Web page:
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Species Neodiprion lecontei - Red-headed Pine Sawfly

 Red-headed Pine Sawfly - Neodiprion lecontei Red-headed Pine Sawfly - Neodiprion lecontei Red-headed Pine Sawfly Larvae - Neodiprion lecontei Yellow caterpillars - Neodiprion lecontei Rejected by bluegill - Neodiprion lecontei Red-headed Pine Sawfly - Neodiprion lecontei - Neodiprion lecontei Red-headed Pine Sawfly 4 - Neodiprion lecontei Caterpillar  - Neodiprion lecontei
Kingdom Animalia (Animals)
Phylum Arthropoda (Arthropods)
Subphylum Hexapoda (Hexapods)
Class Insecta (Insects)
Order Hymenoptera (Ants, Bees, Wasps and Sawflies)
No Taxon ("Symphyta" - Sawflies, Horntails, and Wood Wasps)
Family Diprionidae (Conifer Sawflies)
Genus Neodiprion
Species lecontei (Red-headed Pine Sawfly)
Explanation of Names
Neodiprion lecontei (Fitch 1858)
BL 5–8.5 mm[Cite:185010]
e. NA east of the Great Plains[Cite:185010] (map)
Jack, red, shortleaf, loblolly, slash, longleaf, pitch, and Swiss Mountain pines are preferred. They may defoliate white pine, larch, deodar cedar, and Norway spruce if they are growing near their preferred species(1)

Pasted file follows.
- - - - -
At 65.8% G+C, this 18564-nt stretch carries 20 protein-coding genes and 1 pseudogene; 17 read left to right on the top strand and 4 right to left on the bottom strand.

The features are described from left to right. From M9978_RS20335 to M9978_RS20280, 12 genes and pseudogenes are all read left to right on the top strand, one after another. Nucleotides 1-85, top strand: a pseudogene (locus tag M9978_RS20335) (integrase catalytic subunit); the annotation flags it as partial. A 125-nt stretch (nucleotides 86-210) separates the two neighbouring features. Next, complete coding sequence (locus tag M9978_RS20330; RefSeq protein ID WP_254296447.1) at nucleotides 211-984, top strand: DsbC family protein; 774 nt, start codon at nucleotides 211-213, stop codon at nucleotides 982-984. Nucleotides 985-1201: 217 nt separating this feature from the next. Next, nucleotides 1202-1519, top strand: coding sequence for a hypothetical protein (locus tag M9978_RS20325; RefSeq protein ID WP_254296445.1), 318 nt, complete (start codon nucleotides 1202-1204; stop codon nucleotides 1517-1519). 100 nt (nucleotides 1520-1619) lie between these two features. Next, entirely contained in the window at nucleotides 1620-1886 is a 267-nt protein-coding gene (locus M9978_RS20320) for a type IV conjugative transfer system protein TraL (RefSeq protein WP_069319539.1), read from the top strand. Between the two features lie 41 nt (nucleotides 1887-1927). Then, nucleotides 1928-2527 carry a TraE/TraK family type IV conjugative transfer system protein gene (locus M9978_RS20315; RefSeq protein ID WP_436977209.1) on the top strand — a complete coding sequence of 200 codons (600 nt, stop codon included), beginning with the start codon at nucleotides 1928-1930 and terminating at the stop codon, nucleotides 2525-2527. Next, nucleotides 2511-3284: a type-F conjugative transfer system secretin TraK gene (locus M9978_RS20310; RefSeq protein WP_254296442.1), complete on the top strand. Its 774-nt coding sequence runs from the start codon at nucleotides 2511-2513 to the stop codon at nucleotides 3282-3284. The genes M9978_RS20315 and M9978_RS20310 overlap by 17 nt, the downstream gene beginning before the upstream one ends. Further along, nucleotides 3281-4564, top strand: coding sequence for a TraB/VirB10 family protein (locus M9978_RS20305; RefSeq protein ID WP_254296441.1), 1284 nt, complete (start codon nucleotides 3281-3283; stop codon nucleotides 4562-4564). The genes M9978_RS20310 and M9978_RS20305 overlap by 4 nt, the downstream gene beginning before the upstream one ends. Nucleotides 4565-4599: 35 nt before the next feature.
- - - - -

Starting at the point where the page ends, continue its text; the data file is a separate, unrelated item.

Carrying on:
It prefers young trees; ones that are 1-15' tall.(1)
In the South, it prefers trees growing in shaded areas.(1)
Life Cycle
Overwinter in the prepupal stage.(1)
Eggs are deposited in the tissues of current or previous year's needles. A single female can lay up to 100 eggs. The larvae feed gregariously on new and old needles completely defoliating a branch before moving to another. Defoliation progresses from the top downward before the larvae reach maturity. Full-grown larvae drop to the ground, enter the soil, and spin tough, reddish-brown cocoons where they spend the winter.(1)
In the south there can be 5 generation per year, in the north only one.(1)
This sawfly is one of the most widespread and destruction of the pine sawflies.(1)
Closterocerus cinctipennis is a parasite of eggs.(1)

Spathimeigenia aurifrons parasitizes larvae.(1)
Dahlbominus fuscipennis, a European parasite, as been found in infested stands in TN, ALA, NY, MICH.(1)
Internet References
Fact sheet (DeBerry 2011 )[Cite:185010]
Works Cited
1.Eastern Forest Insects
Whiteford L. Baker. 1972. U.S. Department of Agriculture · Forest Service.